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Berlusconi convicted in sex-for-hire trial

Tuesday - 6/25/2013, 5:58am  ET

People discuss outside the courthouse after a verdict against Silvio Berlusconi at the courtroom in Milan, Italy, Monday, June 24, 2013. A Milan court has convicted former Italian Premier Silvio Berlusconi of paying for sex with an under-age prostitute during infamous "bunga bunga" parties at his villa and then using his influence to try to cover it up. Berlusconi, 76, was sentenced to seven years in prison and barred from public office for life. The ban on holding office could mean the end of Berlusconi's two-decade political career. However, there are two more levels of appeal before the sentence would become final. (AP Photo/Luca Bruno)

COLLEEN BARRY
Associated Press

MILAN (AP) -- Silvio Berlusconi, Italy's flamboyant former premier, was sentenced to seven years in prison and banned from politics for life Monday for paying an underage prostitute for sex during infamous "bunga bunga" parties and forcing public officials to cover it up.

It was the most damaging setback yet for the 76-year-old Berlusconi, who has been tried numerous times for his business dealings but never before for his personal conduct.

Still, he vowed that his days as a political force are not over. He has two levels of appeal -- and his supporters quickly rallied around him.

The charges against the billionaire media mogul resulted from what became widely known in Italy as "bunga bunga" parties hosted in 2010 by Berlusconi, then the sitting premier, at his villa near Milan, where he wined and dined beautiful young women.

Berlusconi's defense described the dinner parties as elegant soirees; prosecutors said they were sex-fueled gatherings that women were paid to attend. The woman at the center of the scandal, Karima el-Mahroug, better known as Ruby, has described aspiring showgirls stripping provocatively for the then-Italian leader.

Both Berlusconi and el-Mahroug denied ever having sex, and el-Mahroug says she never worked as a prostitute.

After the verdict, Berlusconi said in a message posted on Facebook that he believed he would be acquitted "because in the facts there is really no possibility to convict me."

He called the sentence "incredible, of a violence never seen or heard before, to try to eliminate me from the political life of this country." He pledged to "resist this persecution, because I am absolutely innocent, and I don't want in any way to abandon my battle to make Italy a truly free and just country."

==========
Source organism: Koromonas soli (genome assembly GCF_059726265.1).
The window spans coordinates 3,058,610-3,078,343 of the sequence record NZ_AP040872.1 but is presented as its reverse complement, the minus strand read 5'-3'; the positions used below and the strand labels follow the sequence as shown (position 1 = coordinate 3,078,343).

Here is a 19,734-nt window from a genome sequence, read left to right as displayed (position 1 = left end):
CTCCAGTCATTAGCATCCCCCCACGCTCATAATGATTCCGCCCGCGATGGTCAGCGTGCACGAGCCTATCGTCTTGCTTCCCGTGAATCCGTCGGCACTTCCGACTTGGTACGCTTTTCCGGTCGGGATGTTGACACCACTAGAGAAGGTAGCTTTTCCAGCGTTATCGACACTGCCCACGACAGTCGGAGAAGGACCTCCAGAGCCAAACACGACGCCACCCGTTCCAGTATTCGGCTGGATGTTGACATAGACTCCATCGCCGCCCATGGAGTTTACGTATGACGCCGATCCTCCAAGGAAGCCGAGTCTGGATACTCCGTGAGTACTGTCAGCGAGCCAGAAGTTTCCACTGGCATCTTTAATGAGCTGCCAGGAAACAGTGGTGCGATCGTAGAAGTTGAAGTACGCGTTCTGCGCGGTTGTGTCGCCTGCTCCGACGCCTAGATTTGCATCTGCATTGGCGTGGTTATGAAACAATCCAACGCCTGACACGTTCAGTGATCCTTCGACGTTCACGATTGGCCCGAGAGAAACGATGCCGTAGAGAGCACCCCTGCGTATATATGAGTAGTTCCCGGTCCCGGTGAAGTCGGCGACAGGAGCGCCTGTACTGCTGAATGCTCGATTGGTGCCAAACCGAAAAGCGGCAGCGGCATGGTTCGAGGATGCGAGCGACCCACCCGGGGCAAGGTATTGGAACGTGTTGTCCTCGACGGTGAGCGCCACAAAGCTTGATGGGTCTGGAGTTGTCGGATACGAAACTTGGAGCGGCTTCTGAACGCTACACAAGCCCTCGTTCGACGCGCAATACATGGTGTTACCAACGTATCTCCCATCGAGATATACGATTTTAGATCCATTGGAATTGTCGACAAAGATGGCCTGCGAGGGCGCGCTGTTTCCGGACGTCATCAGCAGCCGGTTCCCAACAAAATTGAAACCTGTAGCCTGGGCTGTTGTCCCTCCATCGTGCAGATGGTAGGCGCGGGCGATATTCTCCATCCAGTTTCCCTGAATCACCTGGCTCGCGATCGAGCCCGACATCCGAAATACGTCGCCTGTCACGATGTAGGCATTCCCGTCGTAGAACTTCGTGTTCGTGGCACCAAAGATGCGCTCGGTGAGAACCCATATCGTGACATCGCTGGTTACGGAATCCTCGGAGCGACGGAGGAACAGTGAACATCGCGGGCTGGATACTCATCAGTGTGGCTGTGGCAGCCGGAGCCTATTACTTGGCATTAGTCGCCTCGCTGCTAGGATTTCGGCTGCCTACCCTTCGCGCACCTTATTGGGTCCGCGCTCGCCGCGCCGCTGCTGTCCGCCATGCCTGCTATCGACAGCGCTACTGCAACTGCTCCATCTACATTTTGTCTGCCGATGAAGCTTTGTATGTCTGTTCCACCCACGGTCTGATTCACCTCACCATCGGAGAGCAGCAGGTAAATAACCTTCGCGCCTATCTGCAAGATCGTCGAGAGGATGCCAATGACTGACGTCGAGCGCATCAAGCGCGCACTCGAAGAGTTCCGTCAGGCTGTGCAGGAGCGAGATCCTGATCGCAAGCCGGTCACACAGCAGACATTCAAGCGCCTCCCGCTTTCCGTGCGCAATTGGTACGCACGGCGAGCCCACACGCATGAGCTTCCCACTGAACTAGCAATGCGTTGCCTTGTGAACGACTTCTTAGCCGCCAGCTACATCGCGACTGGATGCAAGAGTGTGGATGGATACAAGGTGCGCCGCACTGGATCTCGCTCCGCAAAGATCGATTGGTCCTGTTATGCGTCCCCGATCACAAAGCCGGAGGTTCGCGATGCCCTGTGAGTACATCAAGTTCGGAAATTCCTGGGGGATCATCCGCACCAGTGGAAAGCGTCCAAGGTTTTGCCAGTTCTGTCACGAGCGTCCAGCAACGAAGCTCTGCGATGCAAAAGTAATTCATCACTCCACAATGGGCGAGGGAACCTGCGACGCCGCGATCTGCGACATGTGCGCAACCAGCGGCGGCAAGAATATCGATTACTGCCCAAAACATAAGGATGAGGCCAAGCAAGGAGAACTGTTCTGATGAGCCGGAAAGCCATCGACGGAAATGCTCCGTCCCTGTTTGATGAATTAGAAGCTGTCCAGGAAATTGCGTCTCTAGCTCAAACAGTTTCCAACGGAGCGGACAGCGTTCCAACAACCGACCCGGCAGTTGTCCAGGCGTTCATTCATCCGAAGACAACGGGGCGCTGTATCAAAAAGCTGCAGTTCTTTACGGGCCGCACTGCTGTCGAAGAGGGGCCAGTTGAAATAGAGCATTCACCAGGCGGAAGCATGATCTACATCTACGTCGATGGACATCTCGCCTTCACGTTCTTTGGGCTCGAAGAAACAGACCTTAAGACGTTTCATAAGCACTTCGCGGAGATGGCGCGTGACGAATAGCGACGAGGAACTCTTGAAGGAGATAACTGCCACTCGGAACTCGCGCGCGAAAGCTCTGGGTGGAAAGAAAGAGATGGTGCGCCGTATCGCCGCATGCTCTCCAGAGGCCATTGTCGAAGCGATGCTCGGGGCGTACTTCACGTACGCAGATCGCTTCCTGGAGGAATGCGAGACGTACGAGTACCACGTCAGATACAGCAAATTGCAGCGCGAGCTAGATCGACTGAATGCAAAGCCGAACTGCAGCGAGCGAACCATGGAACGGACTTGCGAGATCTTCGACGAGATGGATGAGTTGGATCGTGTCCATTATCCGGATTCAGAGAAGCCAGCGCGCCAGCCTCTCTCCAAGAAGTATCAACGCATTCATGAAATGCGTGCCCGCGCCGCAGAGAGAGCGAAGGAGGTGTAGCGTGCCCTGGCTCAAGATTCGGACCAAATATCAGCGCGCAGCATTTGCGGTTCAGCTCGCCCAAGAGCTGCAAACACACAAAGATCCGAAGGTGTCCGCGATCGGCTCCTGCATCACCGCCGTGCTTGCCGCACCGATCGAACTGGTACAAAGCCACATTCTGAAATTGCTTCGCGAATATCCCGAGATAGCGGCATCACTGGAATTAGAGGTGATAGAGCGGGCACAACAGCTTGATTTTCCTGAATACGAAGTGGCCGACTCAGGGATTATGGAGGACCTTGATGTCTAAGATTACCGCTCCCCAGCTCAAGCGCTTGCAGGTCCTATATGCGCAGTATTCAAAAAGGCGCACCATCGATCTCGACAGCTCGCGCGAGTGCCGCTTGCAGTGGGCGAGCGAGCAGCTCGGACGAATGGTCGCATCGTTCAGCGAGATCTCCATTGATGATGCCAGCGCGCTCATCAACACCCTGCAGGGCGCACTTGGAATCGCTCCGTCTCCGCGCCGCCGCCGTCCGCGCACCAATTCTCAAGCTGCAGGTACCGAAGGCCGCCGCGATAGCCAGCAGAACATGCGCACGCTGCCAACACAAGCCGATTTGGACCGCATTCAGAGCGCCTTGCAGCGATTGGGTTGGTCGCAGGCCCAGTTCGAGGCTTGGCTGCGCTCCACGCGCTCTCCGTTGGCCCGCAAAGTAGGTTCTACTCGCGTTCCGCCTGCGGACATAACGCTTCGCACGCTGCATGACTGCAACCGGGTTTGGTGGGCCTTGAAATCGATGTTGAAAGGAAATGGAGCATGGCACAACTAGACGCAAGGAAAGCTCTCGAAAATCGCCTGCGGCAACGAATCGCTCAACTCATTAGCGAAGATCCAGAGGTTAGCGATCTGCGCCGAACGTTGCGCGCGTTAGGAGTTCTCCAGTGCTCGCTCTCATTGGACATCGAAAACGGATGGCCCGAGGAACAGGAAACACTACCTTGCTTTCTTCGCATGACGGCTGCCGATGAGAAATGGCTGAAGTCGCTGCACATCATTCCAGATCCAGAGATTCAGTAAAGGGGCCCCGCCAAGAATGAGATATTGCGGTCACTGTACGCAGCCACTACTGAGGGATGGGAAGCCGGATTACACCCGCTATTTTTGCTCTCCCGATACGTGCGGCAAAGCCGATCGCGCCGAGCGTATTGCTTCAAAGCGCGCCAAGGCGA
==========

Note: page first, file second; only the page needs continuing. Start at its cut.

The Milan criminal court's ruling was unexpectedly stiff, going further than the original charges and openly questioning whether many of the young women who testified in Berlusconi's defense had lied on the stand to protect him.

The panel of three judges, all women, said Berlusconi went beyond using his influence to cover up his relationship with the then-17-year-old Moroccan, as originally charged. They said he stepped in to win her release from police custody when she was accused of theft.

As a result, they added one year to the six requested by prosecutors.

The court also said it was turning over to prosecutors files containing the testimony of more than 30 young women who attended the now-infamous "bunga bunga" parties to investigate if they had lied under oath when they denied a sexual character to the gatherings.

Justice Minister Angelino Alfano, who is also secretary of Berlusconi's People of Liberty Party, said he told his political mentor to "hang in there, and keep moving on" in a phone call after the verdict.

Berlusconi was not in court for the sentencing, but his lawyer, Niccolo Ghedini, said he would appeal a decision he called both "largely expected" and "out of reality." The Berlusconi camp has long accused Milan magistrates of mounting a campaign to sideline him politically.

Berlusconi loyalist Daniela Santanche, who attended the sentencing, denounced it as "an outrage, and a political sentence that has nothing to do with justice." But she also said that it should have no impact on the government.

Some political opponents, however, said Berlusconi, who has shaped political discourse in Italy for two decades, should withdraw from politics immediately.

Alessandro Di Battista, a lawmaker in the anti-establishment 5 Star Movement, said Berlusconi "must go to jail. It is outrageous that he is a senator that can make laws. Until he goes to jail, the country is not free." And the left-leaning governor of Apulia, Nicchi Vendola, said Berlusconi should "abandon public life."

Berlusconi does not have any official role in government, but he is a senator in Parliament and retains influence in the uneasy grand coalition between his forces and the center-left Democratic Party that emerged after inconclusive February elections. The Democratic Party issued a statement acknowledging the sentence and in support of the autonomy of the courts.

Berlusconi's high-stakes judicial woes are far from over. He faces a final appeal in a tax fraud conviction for which he has been sentenced to four years in jail and a five-year ban from office.

Roberto D'Alimonte, a political analyst for il Sole 24 Ore daily and professor at Rome's LUISS University, said the tax fraud conviction poses the more immediate threat since Italy's highest court is likely to rule before the statute of limitations runs out.

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